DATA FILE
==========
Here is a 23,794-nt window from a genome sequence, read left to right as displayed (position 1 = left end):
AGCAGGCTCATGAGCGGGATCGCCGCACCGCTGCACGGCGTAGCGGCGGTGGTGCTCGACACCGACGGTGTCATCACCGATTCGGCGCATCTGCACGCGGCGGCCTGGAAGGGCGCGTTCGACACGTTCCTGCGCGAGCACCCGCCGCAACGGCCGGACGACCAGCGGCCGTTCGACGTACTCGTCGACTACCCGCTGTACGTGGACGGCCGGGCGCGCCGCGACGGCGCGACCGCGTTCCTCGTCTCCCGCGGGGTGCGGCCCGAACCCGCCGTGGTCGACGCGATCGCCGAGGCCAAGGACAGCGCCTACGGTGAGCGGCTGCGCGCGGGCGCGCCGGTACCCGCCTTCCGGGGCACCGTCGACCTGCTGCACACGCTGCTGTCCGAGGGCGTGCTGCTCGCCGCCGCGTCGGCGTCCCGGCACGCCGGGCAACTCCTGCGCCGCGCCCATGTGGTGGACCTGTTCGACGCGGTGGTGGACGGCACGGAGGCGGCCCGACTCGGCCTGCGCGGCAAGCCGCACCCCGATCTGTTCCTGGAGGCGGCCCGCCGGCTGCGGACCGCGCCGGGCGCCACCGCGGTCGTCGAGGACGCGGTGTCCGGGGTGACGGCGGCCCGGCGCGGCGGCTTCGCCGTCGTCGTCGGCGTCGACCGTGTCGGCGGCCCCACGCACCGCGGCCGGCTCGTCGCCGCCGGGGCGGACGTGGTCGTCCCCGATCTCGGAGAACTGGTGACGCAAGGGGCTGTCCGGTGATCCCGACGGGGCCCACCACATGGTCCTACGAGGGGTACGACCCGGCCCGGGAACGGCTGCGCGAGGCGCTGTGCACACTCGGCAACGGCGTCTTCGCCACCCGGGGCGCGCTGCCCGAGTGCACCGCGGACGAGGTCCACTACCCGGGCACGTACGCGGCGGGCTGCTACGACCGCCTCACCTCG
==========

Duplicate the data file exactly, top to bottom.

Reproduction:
Here is a 23,794-nt window from a genome sequence, read left to right as displayed (position 1 = left end):
AGCAGGCTCATGAGCGGGATCGCCGCACCGCTGCACGGCGTAGCGGCGGTGGTGCTCGACACCGACGGTGTCATCACCGATTCGGCGCATCTGCACGCGGCGGCCTGGAAGGGCGCGTTCGACACGTTCCTGCGCGAGCACCCGCCGCAACGGCCGGACGACCAGCGGCCGTTCGACGTACTCGTCGACTACCCGCTGTACGTGGACGGCCGGGCGCGCCGCGACGGCGCGACCGCGTTCCTCGTCTCCCGCGGGGTGCGGCCCGAACCCGCCGTGGTCGACGCGATCGCCGAGGCCAAGGACAGCGCCTACGGTGAGCGGCTGCGCGCGGGCGCGCCGGTACCCGCCTTCCGGGGCACCGTCGACCTGCTGCACACGCTGCTGTCCGAGGGCGTGCTGCTCGCCGCCGCGTCGGCGTCCCGGCACGCCGGGCAACTCCTGCGCCGCGCCCATGTGGTGGACCTGTTCGACGCGGTGGTGGACGGCACGGAGGCGGCCCGACTCGGCCTGCGCGGCAAGCCGCACCCCGATCTGTTCCTGGAGGCGGCCCGCCGGCTGCGGACCGCGCCGGGCGCCACCGCGGTCGTCGAGGACGCGGTGTCCGGGGTGACGGCGGCCCGGCGCGGCGGCTTCGCCGTCGTCGTCGGCGTCGACCGTGTCGGCGGCCCCACGCACCGCGGCCGGCTCGTCGCCGCCGGGGCGGACGTGGTCGTCCCCGATCTCGGAGAACTGGTGACGCAAGGGGCTGTCCGGTGATCCCGACGGGGCCCACCACATGGTCCTACGAGGGGTACGACCCGGCCCGGGAACGGCTGCGCGAGGCGCTGTGCACACTCGGCAACGGCGTCTTCGCCACCCGGGGCGCGCTGCCCGAGTGCACCGCGGACGAGGTCCACTACCCGGGCACGTACGCGGCGGGCTGCTACGACCGCCTCACCTCG